A team of researchers from the Department of Sports Medicine & Physiotherapy at Guru Nanak Dev University in Punjab India, and from the Department of Psychology at Laxmi Memorial College of Physiotherapy in Mangalore India, performed a study looking at various associations between body mass index (BMI), musculoskeletal discomfort, and occupational stress. The team studied computer workers in India with the objective of seeing if there was any effect of Body Mass Index (BMI) on musculoskeletal discomfort and occupational stress in computer workers.
Body Mass Index, or BMI, is the ratio of weight in kg/cm2. The BMI is a simple yet valid screening tool to estimate body composition without requiring expensive instruments or trained individuals. For example, the weights below are the BMI based descriptors for a 5’9” (175 cm) person.
- < 18.5 BMI Underweight (< 124 lbs/ 56 kg)
- 18.5 – 24.9 BMI Normal weight (124 – 168 lbs/ 56 – 76 kg)
- 25.0 – 29.9 Overweight (169 – 202 lbs/ 76 – 92 kg)
- 30.0+ Obese (203 + lbs/ 92 + kg)
Musculoskeletal discomfort was measured using the Cornell Musculoskeletal Discomfort Questionnaires (CMDQ). The CMDQ allows individuals to report body part discomfort and to qualify that discomfort relative to:
- Frequency of discomfort
- Intensity of discomfort
- Interference with the ability to work
Work stress was measured with the Occupational Stress Index (OSI). The developer describes the OSI as “an additive burden model, which focuses on work stressors relevant to the cardiovascular system and how stress leads to cardiovascular disease, such as features of work in high-risk occupations. The OSI derives more from cognitive ergonomics and brain research, attempting to describe, in quantitative terms, the burden of work processes upon the human being.” The OSI checklist has a number of components including:
- Role overload
- Role ambiguity
- Role conflict
- Unreasonable group pressure
- Responsibility for persons
- Under participation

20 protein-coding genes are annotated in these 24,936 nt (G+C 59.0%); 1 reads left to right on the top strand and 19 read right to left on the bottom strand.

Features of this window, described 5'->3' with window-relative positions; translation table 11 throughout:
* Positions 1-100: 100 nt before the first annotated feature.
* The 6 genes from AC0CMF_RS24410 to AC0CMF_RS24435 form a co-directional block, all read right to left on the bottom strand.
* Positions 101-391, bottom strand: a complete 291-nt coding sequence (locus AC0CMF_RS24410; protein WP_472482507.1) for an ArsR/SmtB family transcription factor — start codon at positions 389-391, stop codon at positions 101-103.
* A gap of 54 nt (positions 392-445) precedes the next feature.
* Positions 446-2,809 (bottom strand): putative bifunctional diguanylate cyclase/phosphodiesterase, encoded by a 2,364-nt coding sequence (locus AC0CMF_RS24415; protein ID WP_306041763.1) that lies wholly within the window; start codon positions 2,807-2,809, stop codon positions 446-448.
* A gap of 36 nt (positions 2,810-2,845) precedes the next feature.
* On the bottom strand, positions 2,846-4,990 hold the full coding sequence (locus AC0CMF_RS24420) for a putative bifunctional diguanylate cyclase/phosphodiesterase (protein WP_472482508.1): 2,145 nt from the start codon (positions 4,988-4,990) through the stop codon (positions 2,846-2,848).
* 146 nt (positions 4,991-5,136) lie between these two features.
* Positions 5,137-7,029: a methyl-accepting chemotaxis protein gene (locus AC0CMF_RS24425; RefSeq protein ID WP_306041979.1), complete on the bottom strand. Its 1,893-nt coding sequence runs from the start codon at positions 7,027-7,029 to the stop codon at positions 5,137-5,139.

- Poor peer relations
- Intrinsic impoverishment
- Low status
- Strenuous working conditions
100 computer workers, aged 25-35 years, were randomly sampled from software and IT companies in Bangalore India. Participants were screened to exclude anyone with a chronic illness, eye problems, existing musculoskeletal disorders, or anyone who has had major surgery.
Participants were required to undergo an ergonomic analysis of their workstation to ensure that it met the guidelines outlined in the US – OSHA eTool Evaluation Checklist. Each participant was required to have an adjustable chair that met defined ergonomic requirements, they all had 17-inch monitors positioned at eye level, and each was using a keyboard tray. Details of the workstation ergonomics are described in the study, cited below, and interested readers are encouraged to review the full paper (open source).
Participants signed a written consent form and then anonymously completed self-report questionnaires including the BMI, OSI, and CMDQ.
- 60% (N=100) of subjects were in the oldest subset; 31-35 years of age.
- 64% of subjects were in the 25.0 – 29.9 Overweight BMI category
- No subjects were in the 30.0+ Obese category
- The subjects with the highest BMI had the highest discomfort scores (significant at the p<0.001 level)